I saw a crow building a nest, I was watching him very carefully, I was kind of stalking him and he was aware of it. And you know what they do when they become aware of someone stalking them when they build a nest, which is a very vulnerable place to be? They build a decoy nest. It’s just for you.
I was remarking the other day to the other half that we are so like birds, but so unlike them. Birds make their nest to make a family, but then the young are booted out fairly soon after they are born, (depending on the species), to go live their amazing bird lives. Europeans also enjoy the life of birds. Most spend very little time in the homes they’ve built, as they are out enjoying the surrounding sunshine and trees.
People in the U.S., unless they are as rich as peacocks, stay trapped inside, feathering their nests even when there’s no need for it. They get fatter as they fly less, and more afraid of the unknown. Conversations are stilted, awkward, or a mockingbird’s mimicry. Life doesn’t flow, and the songs aren’t from the heart.
Life hasn’t flowed for me in a long time, but I’m finding my rivers again.
I recently finished feathering my nest; my former room for my parrots was converted to a writing room. It’s minimalist: walls the color of blue hydrangeas, two black chairs (one for reading and one for writing), and a black wooden desk. No art except for a ceramic bird (a nod to all the birds who used to live here), and a Frida Kahlo doll. Eventually there will be a small bed.
It’s peaceful, I love it. It’s just for me. However, I hope I spend very little time in it except when writing. Nature is waiting.
Morning has broken like the first morning
Blackbird has spoken like the first bird
Praise for the singing
Praise for the morning
Praise for them springing fresh from the world
~ Cat Stevens, “Morning Has Broken”
In the morning as light comes through the front window, it’s a piece of art, shaped like little orbs and welcoming a new day. It’s absolutely beautiful.
As I lie, drowsy, I stare up at the ceiling and hear the Bewick’s Wren outside, my new alarm clock. The California Towhee is the syncopation, dotting the wren’s metric.
It fills my heart. My chest expands, and I feel joy. I wish I could lie here forever, and then the crow calls to its family in the park, saying, “it’s time.”
The kitchen window; I see dots on the telephone lines, and I think they are finches. I’m not sure, as my eyes are going.
The dog is not ready. She climbs on to the couch where I’ve been sleeping, and lays her head on my pillow. It’s a perfect Sunday.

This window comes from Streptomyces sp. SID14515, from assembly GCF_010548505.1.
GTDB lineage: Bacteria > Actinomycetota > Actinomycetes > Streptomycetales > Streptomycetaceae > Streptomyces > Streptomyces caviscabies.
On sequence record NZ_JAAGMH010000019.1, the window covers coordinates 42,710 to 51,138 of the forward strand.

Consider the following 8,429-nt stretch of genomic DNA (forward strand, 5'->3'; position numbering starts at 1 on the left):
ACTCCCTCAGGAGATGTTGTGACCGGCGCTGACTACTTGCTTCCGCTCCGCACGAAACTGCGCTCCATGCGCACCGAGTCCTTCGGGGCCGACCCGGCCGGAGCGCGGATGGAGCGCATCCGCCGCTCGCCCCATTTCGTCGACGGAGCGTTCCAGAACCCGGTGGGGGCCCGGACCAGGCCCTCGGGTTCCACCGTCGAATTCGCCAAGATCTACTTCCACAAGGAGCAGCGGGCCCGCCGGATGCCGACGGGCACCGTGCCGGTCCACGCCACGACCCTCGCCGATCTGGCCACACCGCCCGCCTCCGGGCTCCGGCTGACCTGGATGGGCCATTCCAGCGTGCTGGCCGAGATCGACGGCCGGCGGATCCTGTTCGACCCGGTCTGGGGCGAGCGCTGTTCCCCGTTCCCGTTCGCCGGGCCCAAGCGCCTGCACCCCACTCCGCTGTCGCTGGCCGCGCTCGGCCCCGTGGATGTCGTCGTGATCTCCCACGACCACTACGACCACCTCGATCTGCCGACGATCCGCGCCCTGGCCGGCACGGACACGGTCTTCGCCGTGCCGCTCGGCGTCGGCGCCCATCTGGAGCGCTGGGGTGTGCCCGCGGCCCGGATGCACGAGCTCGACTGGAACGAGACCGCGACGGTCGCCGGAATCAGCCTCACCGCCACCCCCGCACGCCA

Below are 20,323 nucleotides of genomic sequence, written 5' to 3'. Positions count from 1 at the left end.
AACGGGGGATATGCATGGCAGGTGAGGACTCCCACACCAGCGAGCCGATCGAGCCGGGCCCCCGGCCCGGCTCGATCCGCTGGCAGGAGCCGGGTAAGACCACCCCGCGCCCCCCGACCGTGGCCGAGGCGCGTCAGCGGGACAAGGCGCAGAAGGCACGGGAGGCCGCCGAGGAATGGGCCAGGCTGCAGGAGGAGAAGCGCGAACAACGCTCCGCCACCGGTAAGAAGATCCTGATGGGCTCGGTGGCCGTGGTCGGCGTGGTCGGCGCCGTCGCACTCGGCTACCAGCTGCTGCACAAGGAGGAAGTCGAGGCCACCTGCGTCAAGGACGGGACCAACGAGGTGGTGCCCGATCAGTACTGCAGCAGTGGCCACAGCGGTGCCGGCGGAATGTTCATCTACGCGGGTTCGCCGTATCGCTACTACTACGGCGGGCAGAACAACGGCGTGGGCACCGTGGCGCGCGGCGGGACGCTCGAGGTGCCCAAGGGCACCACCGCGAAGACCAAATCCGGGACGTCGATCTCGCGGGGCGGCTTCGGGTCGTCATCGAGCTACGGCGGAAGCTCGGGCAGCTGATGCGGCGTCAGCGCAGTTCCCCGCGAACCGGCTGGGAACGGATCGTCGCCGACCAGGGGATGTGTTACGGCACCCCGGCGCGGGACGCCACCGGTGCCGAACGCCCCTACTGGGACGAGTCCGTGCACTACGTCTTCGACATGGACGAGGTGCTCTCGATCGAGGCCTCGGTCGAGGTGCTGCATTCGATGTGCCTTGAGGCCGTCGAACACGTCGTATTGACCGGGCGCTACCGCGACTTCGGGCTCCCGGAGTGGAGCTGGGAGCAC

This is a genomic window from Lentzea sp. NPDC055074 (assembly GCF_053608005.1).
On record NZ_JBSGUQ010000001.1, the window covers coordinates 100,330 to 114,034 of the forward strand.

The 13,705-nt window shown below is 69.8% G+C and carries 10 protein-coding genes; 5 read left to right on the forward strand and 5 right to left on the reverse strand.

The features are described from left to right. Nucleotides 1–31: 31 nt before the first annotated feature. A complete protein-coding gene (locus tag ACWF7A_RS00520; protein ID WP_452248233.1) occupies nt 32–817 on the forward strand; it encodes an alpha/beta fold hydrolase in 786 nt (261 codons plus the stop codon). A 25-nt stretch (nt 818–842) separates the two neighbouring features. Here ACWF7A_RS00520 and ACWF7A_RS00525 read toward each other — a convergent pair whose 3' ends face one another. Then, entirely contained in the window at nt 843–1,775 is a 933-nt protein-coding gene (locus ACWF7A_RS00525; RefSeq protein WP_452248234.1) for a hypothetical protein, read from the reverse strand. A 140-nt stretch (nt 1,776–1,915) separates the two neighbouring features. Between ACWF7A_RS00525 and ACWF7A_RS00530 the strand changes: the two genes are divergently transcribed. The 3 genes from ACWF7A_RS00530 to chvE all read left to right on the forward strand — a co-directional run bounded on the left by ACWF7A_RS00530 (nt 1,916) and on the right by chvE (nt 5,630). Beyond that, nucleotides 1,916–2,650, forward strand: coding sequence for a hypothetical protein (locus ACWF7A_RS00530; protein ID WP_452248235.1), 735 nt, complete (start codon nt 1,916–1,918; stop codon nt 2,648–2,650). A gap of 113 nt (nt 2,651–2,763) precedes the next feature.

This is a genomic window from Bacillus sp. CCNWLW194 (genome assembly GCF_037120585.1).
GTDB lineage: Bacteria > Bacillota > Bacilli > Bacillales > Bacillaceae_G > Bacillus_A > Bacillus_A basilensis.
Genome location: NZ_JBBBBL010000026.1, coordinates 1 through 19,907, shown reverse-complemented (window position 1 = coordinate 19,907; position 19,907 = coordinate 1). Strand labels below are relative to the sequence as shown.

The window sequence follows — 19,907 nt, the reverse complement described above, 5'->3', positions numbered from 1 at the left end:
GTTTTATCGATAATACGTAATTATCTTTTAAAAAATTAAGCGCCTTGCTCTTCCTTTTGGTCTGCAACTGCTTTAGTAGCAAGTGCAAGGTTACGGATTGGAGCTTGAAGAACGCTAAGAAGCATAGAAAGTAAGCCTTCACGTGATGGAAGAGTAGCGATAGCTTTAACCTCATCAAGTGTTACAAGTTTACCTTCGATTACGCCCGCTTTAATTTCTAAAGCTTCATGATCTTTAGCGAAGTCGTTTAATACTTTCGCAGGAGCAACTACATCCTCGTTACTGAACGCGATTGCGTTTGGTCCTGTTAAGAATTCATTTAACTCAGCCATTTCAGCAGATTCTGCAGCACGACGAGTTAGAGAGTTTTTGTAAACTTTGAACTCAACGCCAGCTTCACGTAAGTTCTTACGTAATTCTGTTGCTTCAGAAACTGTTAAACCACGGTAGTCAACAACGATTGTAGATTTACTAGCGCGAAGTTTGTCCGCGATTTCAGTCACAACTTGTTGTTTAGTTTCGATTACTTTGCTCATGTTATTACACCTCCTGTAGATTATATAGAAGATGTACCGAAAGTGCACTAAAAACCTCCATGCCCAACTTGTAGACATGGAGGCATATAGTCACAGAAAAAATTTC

Let’s begin again.
“Ravens are the birds I’ll miss most when I die. If only the darkness into which we must look were composed of the black light of their limber intelligence. If only we did not have to die at all. Instead, become ravens.”
We’re always left to ponder,
where do birds go when they die?
Do they disintegrate in the air,
or return to the ground?
I held my last bird in my hands.
As the vet injected him, I was able to pet his head for the first time,
I told him to say hello to the other birds when he gets there,
but it’s not heaven. Heaven doesn’t exist.
And the souls of all the little birds surround us, in the air beyond the clouds.
We’re always left to ponder,
where do the Ravens go when they die?
Do they, as the saying goes,
become part of the dark sky?
Are they shrouded by the ebony wings of their unkindred,
and die in secret?
Pigeon, I see your feathers on the ground.
Maybe just two with no body, perfectly staged like a killer’s art.
What did you take…
or what was taken from you?
We’re always left to ponder, how does the hummingbird die?
Tiny, fragile, in the cup of a hand,
or drowning in the nectar of a foxglove.
Letter to my dog
I will not drink after I hold you near,
as your last breath, Grey
synchronizes with mine
in some sort of last dance where bodies meld
…and hearts break.
Sunrises are your muse,
and the stage for little birds to greet the dawn.
Your eyes ache for it; first white, then pink,
The wild around you and in you awakens.
A gull landed softly on the concrete as I arrived.
It stared at me intently, then flew a bit away.
I wondered what it wanted
so far from the bay.
Under my car was a salad
Packed tightly with dressing inside
I flipped it over
And I was no longer mystified
I’m hungry, gull said, and I know what you can do
Use your hands on the plastic
Then bid me adieu
I pried open the prize, and set the packets aside,
then set it gently on its makeshift table.
I locked my car, and headed to BART,
hoping to look up as soon as I was able.
I was grateful, you see, to be of service,
to the gull far from home, looking for breakfast.
As I got to the train, I looked up its way,
but could not see the gull
and its salad buffet.
is an anxiety
over she wished she could dance with them,
the inside, without leaving the little room.
The mind is cruel, she thinks, and love,
a hard outcome in a forest too sinister to burn,
cast itself, and sing. The audience claps.
Her life, she concludes, is a waiting room.
“Push”, she says, “I need someone to push.”
She could say someone told her so
but friendship is irresponsible,
too many things to look forward to.
It is Friday, the time she decides best.
When boredom turns to anxiety and anxiety to smiles,
this is the reason for art.
“Disgust gives birth to freedom,” she mumbles,
“and comfort is treacherous.”
After all, she hums what she feels
and she can fool the rest.
So now she is glad.
she likes the thoughts the sun smell brings
when she wasn’t a victim.
She knows what trust isn’t.
The stone of a single stroke,
crying builds and destroys everything.
She sleeps this Friday, this justified sleep.
Tomorrow she will try again to be model,
but she can’t see the sun from here.